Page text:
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The Nanoleaf Canvas isn't your everyday smart light; it's a display. Like a large poster or painting, it will turn heads. Your guests will want to know what it is, and they may be shocked to find out how much it costs.
These LED panels can be interlinked in a variety of ways and can display more than 16 million colors. What's more, they're both touch- and sound-sensitive, creating a dazzling light show on your wall. At $249, this product is no bargain. But if you've got the cash for a luxury purchase, splurge away.
Nanoleaf Canvas setup
Here's how it works: The Nanoleaf Canvas Smarter Kit (get it?) includes nine panels, a power supply, nine linkers and 28 adhesive strips. You attach the panels to each other using the linkers (much easier than it sounds) and use the adhesive strips to stick the panels to the wall. You can arrange them in whatever design you'd like, and the Nanoleaf app can help you out.
Each Canvas panel is a 5.9 x 5.9-inch square. A short ridge divides them into four sections, giving the appearance of a flattened gem. Unlike the older, triangular Nanoleaf Aurora, the Canvas has a built-in audio sensor (to sync your lights to music and games); this was a separate accessory with the Aurora.
One complaint: The adhesive strips that come with the Canvas are very strong, maybe too strong; they'll keep the panels securely on your wall, but it's unlikely you'll be able to remove them without damaging the paint. This means you'll have a hard time moving these panels around or changing the design. So for most folks who rent their homes (like me), the Canvas is a no-go.
Nanoleaf Canvas performance: Wow
There's no other word for it: The Nanoleaf Canvas is stunning.
The coolest feature by far is Rhythm Mode, wherein the panels respond in colors and effects to your music (or any other ambient noise they hear). I played all sorts of music in front of the Canvas, from classical to hard rock, and it pulsed and rippled along to match without missing a note. A clap creates a brief explosion of red, while a laugh or shout sets off waves of yellow and green.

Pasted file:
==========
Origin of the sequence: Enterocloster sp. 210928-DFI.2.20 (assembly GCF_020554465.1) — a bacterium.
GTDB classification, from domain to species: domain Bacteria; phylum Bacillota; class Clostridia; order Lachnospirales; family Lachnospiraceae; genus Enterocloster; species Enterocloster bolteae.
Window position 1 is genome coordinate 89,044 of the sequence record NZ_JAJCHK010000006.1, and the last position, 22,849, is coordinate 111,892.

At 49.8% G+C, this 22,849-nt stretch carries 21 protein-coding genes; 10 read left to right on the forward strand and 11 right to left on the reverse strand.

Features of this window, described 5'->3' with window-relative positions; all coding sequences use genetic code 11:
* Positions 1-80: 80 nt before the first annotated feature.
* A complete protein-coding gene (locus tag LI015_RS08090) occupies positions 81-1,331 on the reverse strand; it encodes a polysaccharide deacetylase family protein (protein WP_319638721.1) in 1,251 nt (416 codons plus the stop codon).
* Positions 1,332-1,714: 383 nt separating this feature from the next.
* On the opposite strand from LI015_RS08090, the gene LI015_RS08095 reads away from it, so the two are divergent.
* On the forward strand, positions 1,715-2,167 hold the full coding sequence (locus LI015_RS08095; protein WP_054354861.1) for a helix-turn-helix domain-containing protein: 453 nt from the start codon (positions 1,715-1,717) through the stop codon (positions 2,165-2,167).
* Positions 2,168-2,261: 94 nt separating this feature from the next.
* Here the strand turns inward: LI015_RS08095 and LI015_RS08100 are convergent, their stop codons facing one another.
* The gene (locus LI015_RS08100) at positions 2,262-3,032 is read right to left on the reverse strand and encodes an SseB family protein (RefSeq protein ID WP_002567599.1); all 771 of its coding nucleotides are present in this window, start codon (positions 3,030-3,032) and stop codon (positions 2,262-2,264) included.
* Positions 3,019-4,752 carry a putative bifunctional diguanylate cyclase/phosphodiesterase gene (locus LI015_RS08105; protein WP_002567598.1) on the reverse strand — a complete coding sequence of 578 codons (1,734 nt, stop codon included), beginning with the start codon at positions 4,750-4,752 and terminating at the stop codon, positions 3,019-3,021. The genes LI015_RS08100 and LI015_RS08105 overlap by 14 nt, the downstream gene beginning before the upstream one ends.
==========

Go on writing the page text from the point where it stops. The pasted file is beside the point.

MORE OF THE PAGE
But the Canvas can also cycle through Scenes, which are preset medleys of colors and effects available in the Nanoleaf app for Android and iOS. I tried dozens, and there wasn't one I didn't like. Try Vibrant Sunrise as you wake up in the morning, Shooting Stars for a romantic night in, Disco Color for a wild party or Christmas Lights during the holidays. My personal favorite is Netflix and Chill, a soothing and oddly sensual rotation of reds, maroons and blacks. If none of the presets suit you, you can create your own.
The Canvas also comes with a few cute games, including variants of Pac-Man and Whac-A-Mole. I'm not convinced anyone actually wants to play games on their wall, but if you do, this is the perfect device for you.
The Canvas has another excellent upgrade from the Aurora: touch sensitivity. Long-pressing any panel sends a ripple across the entire display, while a tap turns the panels on and off. You can map additional functionality to touch gestures (for example, swiping to change scenes or tapping to adjust brightness) in the Nanoleaf app. This was fun to play around with, though I sometimes had to repeat gestures multiple times before the tiles responded.
If gestures aren't your speed, you can press buttons on the control square to power the device on and off, adjust brightness, or switch between color shemes. You can also select and schedule scenes, and create your own, in the Nanoleaf app.
Finally, Nanoleaf makes a very cool remote (the Nanoleaf Remote) that you can use to control the Canvas, as well as any other HomeKit-enabled devices. On this dodecahedron, rotating each side up enables a different scene. You don't need this remote by any means, but if you have $49 to spare, it makes for a nifty addition.
Nanoleaf Canvas smart home compatibility
While touch controls are cool, meandering over to the wall to turn the Canvas on and off may come to feel like a chore. As one of the best Alexa compatible devices, best Google Home compatible devices and best Homekit products, you can use Alexa, Google Assistant or Siri to control Nanoleaf Canvas with your voice. That makes the Canvas a more versatile fixture than many of the best smart lights.
You don't need the Nanoleaf Canvas. It's a fun decoration, and a pricey one at that.
But if you want the Nanoleaf Canvas, and can afford it, you should buy it. The wall panels are gorgeous, functional and fun, and they can probably integrate with whatever smart-home system you have. They're certain to transform your home, and while they're a big purchase, they're a purchase you won't regret.
Credit: Tom's Guide
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Monica Chin is a writer at The Verge, covering computers. Previously, she was a staff writer for Tom's Guide, where she wrote about everything from artificial intelligence to social media and the internet of things to. She had a particular focus on smart home, reviewing multiple devices. In her downtime, you can usually find her at poetry slams, attempting to exercise, or yelling at people on Twitter.